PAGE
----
Even if this question isn’t specifically asked in the interview, it will be the elephant in the room. With this in mind, what do you need to consider when answering the question “where do you see yourself in five years’ time?”
“One person with passion is better than forty people merely interested.” E M Forster, novelist.
Passion is a powerful force which allows us to perform at our best and achieve what we never thought was possible. It’s no wonder employers look for it in interviews.
In my career as an executive coach, I’ve found that many of my clients struggle to show this side of their personality. Yet tapping into your energy flow is really important, as it builds a strong rapport with the hiring manager and influences key decisions in your favour.
I’ve outlined below three approaches that will help you communicate your enthusiasm in a way that feels natural to you.
Many of my clients feel uneasy expressing themselves in a passionate way. If you’re a naturally soft spoken person with a low key style, telling impactful stories about the value you’ve added in previous roles can provide an alternative path to hook your audience.
If you’re still uncomfortable talking about your strengths, try instead highlighting what you love about your job. So for example instead of saying you’ve strong leadership skills, you could say that you really enjoy leading teams and getting the best out of people. You could then go on to give an example of where you led a team through a reorganisation, overcame significant resistance, kept a high team morale and increased productivity through upskilling and coaching.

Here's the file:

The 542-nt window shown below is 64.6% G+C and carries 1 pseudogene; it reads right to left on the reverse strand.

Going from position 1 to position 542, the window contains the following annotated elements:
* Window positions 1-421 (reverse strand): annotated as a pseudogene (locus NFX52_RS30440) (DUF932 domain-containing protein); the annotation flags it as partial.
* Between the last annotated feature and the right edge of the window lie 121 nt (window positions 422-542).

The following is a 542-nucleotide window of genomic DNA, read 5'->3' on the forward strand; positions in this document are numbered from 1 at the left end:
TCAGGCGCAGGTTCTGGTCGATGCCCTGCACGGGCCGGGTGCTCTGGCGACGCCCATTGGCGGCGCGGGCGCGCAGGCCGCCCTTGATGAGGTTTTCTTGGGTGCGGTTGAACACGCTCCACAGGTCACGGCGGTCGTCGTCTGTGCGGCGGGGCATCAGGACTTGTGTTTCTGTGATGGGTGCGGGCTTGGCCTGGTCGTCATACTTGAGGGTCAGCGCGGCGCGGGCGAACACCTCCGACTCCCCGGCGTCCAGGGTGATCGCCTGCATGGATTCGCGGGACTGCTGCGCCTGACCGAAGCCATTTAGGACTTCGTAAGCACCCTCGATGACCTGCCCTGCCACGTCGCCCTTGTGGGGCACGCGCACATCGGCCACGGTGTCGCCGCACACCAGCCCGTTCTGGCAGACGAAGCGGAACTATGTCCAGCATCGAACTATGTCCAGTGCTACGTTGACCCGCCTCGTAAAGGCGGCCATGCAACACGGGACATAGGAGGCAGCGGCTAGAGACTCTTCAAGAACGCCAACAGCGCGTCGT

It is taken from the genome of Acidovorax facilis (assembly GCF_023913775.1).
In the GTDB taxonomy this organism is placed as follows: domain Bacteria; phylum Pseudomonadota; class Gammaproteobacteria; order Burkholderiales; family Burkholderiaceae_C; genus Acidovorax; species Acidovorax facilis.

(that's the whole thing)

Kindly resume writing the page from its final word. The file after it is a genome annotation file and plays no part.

It’s all about the why
By explaining why you’re interested in working for a particular company, you’ll create a connection with the hiring manager. Explaining how your values align and why you’d love to be part of what they do is powerful. For example a client of mine was going for a management position in a homeless charity. By talking about the voluntary work they’d done in the sector, they showed a deep knowledge of the environment and how close it was to their heart. Likewise, a client going for a Head of Finance role in a gaming company familiarised themselves with their products. By playing the games they demonstrated both their love of the product and the level of their commitment to the role.
As part of the coaching process, I give my clients feedback on how their answers land on me. I often observe that they’re talking at me, not engaging with me.
It’s easy to fall into this trap. By over rehearsing, you risk going on autopilot. How can you avoid this? By staying in the moment. Modulating your tone of voice, bringing energy into your body, your facial features and allowing a level of spontaneity.
To help clients get into this zone, I ask them to tell me about the best holiday they’ve recently been on. Immediately they light up, smile, speak with enthusiasm, sit up straighter and start to exude energy. By doing this they effortlessly make an immediate connection with me. If you can replicate this presence in an interview, you’ll build a strong rapport and emotional connection with the interview panel.
It’s important to bring passion into an interview in a way that feels authentic to you. If these techniques feel strange to you at first, don’t panic. Bear in mind, that when your leave your comfort zone, it’s normal to feel awkward. This doesn’t mean that you’re not being true to yourself. You’re simply exploring a different version of yourself which will take time to settle into.
About the author
Laura is a qualified executive coach, EMCC Certified with over 20 years’ experience in executive search and recruitment. She’s the owner of Interview Techniques, a leading provider of interview and career coaching services. For a consultation, please call 087 669 1192 or go to www.interviewtechniques.ie.